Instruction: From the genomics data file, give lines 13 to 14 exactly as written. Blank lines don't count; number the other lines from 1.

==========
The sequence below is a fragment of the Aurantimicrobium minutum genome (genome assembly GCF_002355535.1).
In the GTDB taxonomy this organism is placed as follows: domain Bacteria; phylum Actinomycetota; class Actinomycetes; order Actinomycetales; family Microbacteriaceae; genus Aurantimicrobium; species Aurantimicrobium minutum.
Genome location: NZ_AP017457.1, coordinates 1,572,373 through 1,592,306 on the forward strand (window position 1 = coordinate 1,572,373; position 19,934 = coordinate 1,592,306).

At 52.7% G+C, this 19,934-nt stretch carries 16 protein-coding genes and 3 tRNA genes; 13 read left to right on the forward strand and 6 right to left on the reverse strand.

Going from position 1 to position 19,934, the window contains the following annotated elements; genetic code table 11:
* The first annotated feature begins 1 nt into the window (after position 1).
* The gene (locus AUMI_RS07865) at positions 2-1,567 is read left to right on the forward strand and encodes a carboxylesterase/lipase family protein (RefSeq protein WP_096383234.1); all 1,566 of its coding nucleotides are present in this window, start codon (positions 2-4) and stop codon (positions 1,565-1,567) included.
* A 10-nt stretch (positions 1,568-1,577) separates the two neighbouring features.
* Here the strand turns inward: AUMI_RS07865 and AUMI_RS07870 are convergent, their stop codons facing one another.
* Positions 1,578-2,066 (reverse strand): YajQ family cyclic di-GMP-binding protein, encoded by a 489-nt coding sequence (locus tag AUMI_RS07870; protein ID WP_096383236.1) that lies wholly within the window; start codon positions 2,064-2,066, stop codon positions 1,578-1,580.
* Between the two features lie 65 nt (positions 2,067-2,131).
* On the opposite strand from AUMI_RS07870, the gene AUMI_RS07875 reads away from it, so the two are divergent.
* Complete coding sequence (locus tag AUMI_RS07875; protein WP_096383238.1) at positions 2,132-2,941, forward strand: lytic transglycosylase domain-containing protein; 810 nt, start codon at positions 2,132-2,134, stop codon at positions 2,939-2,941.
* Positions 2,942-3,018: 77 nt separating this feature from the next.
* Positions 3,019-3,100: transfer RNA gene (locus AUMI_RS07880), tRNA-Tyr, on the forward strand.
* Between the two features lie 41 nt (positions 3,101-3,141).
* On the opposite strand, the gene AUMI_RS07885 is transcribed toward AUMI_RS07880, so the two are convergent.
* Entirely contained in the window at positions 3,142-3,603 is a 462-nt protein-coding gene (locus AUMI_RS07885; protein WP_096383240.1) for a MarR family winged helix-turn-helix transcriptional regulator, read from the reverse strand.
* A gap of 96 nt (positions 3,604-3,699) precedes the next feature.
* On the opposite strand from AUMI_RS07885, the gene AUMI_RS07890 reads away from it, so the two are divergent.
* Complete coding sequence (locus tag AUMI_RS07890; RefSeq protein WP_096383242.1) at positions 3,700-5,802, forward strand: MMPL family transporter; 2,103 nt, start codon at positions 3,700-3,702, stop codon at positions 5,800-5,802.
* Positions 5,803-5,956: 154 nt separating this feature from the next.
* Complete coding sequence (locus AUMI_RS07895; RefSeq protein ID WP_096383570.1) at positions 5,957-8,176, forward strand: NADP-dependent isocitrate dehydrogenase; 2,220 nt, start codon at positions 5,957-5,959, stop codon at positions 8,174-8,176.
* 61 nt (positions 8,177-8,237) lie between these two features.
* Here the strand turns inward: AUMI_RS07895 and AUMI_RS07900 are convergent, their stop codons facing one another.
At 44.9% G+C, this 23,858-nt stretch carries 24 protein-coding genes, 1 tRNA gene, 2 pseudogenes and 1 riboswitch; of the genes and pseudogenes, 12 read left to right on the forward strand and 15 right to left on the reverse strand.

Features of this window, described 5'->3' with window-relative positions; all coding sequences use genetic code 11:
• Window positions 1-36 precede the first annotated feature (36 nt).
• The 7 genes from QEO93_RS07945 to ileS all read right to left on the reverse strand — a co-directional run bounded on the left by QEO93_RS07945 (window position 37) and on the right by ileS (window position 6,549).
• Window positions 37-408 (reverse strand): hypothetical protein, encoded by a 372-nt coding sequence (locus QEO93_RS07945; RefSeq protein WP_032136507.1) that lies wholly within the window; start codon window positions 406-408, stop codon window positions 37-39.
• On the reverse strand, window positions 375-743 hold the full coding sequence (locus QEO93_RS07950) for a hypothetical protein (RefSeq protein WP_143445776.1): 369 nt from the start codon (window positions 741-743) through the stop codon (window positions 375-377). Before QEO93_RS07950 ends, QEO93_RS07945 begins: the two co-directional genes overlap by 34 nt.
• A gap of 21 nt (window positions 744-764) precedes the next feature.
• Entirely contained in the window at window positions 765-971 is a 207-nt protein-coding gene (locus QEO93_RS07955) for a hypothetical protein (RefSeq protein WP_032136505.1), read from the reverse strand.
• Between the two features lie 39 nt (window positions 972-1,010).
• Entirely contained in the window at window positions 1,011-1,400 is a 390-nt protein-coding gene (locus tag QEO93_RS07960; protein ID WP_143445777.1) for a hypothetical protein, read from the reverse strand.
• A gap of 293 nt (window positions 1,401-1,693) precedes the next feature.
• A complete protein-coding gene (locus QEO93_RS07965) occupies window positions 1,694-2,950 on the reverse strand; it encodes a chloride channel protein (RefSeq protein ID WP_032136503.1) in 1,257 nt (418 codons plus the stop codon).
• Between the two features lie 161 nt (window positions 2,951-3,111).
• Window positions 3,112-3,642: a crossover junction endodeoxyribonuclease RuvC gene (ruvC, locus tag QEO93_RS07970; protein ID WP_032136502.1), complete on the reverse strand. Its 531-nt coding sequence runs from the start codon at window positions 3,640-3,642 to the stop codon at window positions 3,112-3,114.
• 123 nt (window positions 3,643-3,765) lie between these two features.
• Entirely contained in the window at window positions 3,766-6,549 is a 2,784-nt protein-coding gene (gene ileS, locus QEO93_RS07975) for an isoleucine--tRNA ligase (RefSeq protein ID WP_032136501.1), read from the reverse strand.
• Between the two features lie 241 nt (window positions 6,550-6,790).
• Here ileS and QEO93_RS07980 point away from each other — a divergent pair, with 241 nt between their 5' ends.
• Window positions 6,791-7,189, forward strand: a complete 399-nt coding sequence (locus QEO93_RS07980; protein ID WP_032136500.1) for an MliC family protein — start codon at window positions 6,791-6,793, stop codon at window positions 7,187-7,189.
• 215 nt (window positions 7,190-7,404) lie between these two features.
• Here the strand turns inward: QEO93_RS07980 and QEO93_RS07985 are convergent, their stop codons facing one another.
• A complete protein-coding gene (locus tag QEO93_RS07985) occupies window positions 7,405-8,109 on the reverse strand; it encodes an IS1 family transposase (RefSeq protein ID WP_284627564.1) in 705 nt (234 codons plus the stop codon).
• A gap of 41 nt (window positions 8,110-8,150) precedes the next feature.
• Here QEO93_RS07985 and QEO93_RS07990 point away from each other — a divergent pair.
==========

* Complete coding sequence (locus tag AUMI_RS07875; protein WP_096383238.1) at positions 2,132-2,941, forward strand: lytic transglycosylase domain-containing protein; 810 nt, start codon at positions 2,132-2,134, stop codon at positions 2,939-2,941.
* Positions 2,942-3,018: 77 nt separating this feature from the next.